Editor’s Note: An information session should have been deemed appropriate in response to council’s motions to obtain an OPP costing, work with the OPP and Mayor DiCarlo’s statement to the Ministry: “I will be pleased to provide any additional information that your Ministry may require. We look forward to working collaboratively with OPP staff members and representatives from nearby municipalities to ensure the process we follow is fair, transparent, and comprehensive.” Instead of relying on hearsay from other municipalities, the OPP would have provided factual information and clarification if anyone was uninformed.

why was the September 14, 2017 letter from the OPP to Mayor Aldo DiCarlo not presented to council until five months later at its February 26, 2018 meeting?

The meeting of February 26th was when the letter was made public to the residents.  Council was aware of the OPP’s position prior to that date.

Editor’s Note: my FOI request to the town, because the mayor would not respond re my request for the letter, was for “the town council meeting agenda and minutes wherein the letter was presented and discussed.” How did council become aware of the OPP’s position before the February 26, 2018 meeting if it was not presented or discussed at any other meeting? Was there an in-camera meeting I was not advised of?

and why did council not submit a resolution to the OPP by the September 30, 2017 deadline?

As stated above, the OPP were given a resolution from council that requested a costing based on the Town’s RFP model.  There was no need or direction to provide any other resolutions.

Editor’s Note: council’s motions to obtain an OPP costing and work with the OPP were never rescinded to the best of my knowledge. CAO Miceli never answered my question about it.

DiCarlo: To be clear, to date, I have only heard from 2 residents that I recall on the preference to consider the OPP costing model.  Perhaps the other members of council have heard from more, that is for them to share.  The majority of the residents of Amherstburg that I’ve heard from have made it clear that they were not interested in the OPP’s model of policing.  Should that change, the issue can always be revisited.  In the meanwhile, I believe a reasonable amount of time has been spent in answering the questions you posed, but there is a considerable amount of other business that also needs attention.

Editor’s Note: I did not ask about any residents’ preferences however, the original motion to obtain an OPP costing in December 2014 was the result of an election issue, which Mayor DiCarlo addressed during the campaign when he stated, in part, RE OPP costing, “What I can say, what I know, is that the current board didn’t do their due diligence in acquiring the information for us to make an educated decision on what would be best for the town…information that would have been ‘free’. I would definitely acquire this information, if given the chance, and then work with the appropriate parties to achieve what’s best for the Town, or more importantly, what the Town feels is best for them.”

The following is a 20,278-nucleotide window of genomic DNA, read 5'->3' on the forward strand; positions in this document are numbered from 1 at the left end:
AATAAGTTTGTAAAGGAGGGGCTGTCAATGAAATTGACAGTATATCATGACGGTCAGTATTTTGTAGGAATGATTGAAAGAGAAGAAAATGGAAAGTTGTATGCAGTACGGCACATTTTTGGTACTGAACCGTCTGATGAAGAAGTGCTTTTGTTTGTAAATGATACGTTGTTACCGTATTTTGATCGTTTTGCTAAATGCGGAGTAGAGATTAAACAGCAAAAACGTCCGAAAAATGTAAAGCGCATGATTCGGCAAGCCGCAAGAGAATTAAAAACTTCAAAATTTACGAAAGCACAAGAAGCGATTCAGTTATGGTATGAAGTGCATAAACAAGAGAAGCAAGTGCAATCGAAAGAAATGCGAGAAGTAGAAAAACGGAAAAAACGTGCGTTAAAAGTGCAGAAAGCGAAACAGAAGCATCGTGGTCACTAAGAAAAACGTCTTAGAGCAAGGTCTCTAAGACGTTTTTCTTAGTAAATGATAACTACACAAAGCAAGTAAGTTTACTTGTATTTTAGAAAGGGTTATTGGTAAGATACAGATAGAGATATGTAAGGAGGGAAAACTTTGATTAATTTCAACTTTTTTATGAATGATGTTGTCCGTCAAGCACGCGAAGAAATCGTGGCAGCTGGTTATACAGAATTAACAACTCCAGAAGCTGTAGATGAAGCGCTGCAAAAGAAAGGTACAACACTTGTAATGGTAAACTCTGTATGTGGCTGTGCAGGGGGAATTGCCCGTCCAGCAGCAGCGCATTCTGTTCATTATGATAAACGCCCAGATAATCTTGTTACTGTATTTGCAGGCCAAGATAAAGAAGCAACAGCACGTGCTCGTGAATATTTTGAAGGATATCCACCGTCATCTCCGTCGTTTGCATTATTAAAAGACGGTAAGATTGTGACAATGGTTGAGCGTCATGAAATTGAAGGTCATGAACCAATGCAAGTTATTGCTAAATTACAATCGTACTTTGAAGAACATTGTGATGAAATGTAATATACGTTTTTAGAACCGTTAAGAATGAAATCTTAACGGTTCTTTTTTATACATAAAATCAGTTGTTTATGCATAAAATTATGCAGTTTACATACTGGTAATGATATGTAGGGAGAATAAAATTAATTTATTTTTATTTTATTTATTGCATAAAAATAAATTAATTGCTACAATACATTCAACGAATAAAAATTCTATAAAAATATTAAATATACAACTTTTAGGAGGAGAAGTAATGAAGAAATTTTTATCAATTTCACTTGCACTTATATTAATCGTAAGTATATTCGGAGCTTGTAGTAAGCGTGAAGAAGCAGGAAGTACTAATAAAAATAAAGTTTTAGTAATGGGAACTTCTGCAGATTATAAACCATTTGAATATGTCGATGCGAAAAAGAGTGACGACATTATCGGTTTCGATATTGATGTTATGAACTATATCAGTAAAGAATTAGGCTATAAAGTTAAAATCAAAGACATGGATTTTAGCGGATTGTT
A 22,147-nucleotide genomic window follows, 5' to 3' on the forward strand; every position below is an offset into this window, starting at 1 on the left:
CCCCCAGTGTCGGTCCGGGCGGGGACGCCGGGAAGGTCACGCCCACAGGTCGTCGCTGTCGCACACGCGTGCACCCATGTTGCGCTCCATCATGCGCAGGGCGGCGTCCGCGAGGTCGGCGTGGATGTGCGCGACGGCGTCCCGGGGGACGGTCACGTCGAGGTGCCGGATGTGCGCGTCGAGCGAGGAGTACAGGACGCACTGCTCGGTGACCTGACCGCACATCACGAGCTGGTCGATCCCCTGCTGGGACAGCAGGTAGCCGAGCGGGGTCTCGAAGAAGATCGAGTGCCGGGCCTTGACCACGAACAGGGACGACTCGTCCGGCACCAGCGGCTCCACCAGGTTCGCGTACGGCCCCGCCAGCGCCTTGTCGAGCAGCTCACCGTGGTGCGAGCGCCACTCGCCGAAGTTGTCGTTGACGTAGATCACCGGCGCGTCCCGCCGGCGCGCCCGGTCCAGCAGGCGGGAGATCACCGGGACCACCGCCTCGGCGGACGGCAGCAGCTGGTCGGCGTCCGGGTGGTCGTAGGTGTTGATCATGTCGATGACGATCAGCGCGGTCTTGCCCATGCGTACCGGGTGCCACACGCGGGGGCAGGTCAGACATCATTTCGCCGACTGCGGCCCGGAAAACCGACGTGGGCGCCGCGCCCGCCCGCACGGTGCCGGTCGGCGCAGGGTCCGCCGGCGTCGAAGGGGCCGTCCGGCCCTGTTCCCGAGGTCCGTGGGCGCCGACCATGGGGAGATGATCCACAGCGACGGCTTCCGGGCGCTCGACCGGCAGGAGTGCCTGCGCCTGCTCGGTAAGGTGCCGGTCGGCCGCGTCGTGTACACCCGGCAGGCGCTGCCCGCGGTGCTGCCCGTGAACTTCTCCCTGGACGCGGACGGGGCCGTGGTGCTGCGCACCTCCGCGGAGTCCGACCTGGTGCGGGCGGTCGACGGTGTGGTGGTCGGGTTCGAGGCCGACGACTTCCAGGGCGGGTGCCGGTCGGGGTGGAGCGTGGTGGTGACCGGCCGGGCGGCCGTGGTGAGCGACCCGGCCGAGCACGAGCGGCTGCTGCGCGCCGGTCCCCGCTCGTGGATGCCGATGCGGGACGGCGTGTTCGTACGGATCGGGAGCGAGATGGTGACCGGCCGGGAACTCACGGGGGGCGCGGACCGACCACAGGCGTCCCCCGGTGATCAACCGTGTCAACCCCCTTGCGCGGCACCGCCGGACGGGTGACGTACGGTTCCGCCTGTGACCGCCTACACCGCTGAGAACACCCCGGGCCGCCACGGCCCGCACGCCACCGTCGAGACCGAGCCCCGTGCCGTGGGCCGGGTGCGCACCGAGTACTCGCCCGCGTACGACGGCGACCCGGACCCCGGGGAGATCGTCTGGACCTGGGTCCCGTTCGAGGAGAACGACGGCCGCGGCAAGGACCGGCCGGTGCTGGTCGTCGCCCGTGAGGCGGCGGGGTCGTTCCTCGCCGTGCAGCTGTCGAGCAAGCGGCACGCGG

The majority of residents expressed an interest to maintain the Amherstburg Police Service, but Mayor DiCarlo voted in favour of Windsor’s proposal.

Responding to media requests is part of the position and time commitment Mayor DiCarlo campaigned for: that’s what accountability and transparency is.

Update: Shortly after Council’s 2014 motion to obtain an OPP costing, the Windsor Star reported, “We’ve had plenty of residents say, why don’t we have OPP? And in the long run, the answer might be, well here’s why and we’re not going to.” DiCarlo said. “But up to now, because no one’s asked for the costing, (we haven’t) been able to say the difference between these two.”

February 2016, the RTT reported, Mayor Aldo DiCarlo said they are working on bringing a representative of the OPP to council to explain the process. Lavigne added they hope to bring police services board representatives from OPP jurisdictions to Amherstburg to speak to council on their experiences.

Questions For Council: OPP Costing Process Not Followed

Members of council have been asked the following questions:

why did council not provide the OPP with an opportunity to schedule an information session?

why was the September 14, 2017 letter from the OPP to Mayor Aldo DiCarlo not presented to council until five months later at its February 26, 2018 meeting?

and why did council not submit a resolution to the OPP by the September 30, 2017 deadline?

Access To Letter: Town Did Not Follow OPP Costing Process

As mentioned in this post, I submitted a FOI request for the letter referenced by the mayor in a November 14, 2017 RTT article since he did not respond to my two emails regarding my request for the letter.

The town has disclosed the letter, along with the fact that it is publicly available so no FOI request was required.

The article, OPP does not give police costing to Amherstburg, quoted Mayor DiCarlo:

“Instead of getting a costing from the OPP, we got a letter saying they are not going to follow our guidelines.”

The OPP “basically said no” when asked for the details the town wanted, said DiCarlo. He said it was “incredibly disappointing” the OPP didn’t want to work with the town’s guidelines, adding it was also “very frustrating” that while Windsor was willing the OPP “couldn’t be bothered.”

The September 14, 2017 letter from the OPP is addressed to Mayor Aldo DiCarlo.

Rather than indicate an unwillingness to follow the town’s guidelines, the OPP reiterated “the OPP utilizes the Information Manual for the OPP Contract Proposal Process for all contract proposals” and explained, “the process prescribed in your Request for Proposal differs in significant ways from the process described in our manual. As a result, the OPP cannot participate in your Request for Proposal.”

The OPP also stated, “we have made several attempts to schedule an information session to explain to your Council the OPP contract proposal process. Since we have not been provided with the opportunity to do so, we recommend that you and your Council familiarize yourself with the Information manual, as it outlines all the steps involved in the contract proposal process.”

The OPP required a council resolution by September 30, 2017 if it wished to proceed.

The town confirmed that the September 14, 2017 letter to Mayor Aldo DiCarlo was presented five months later to council at its February 26, 2018 meeting.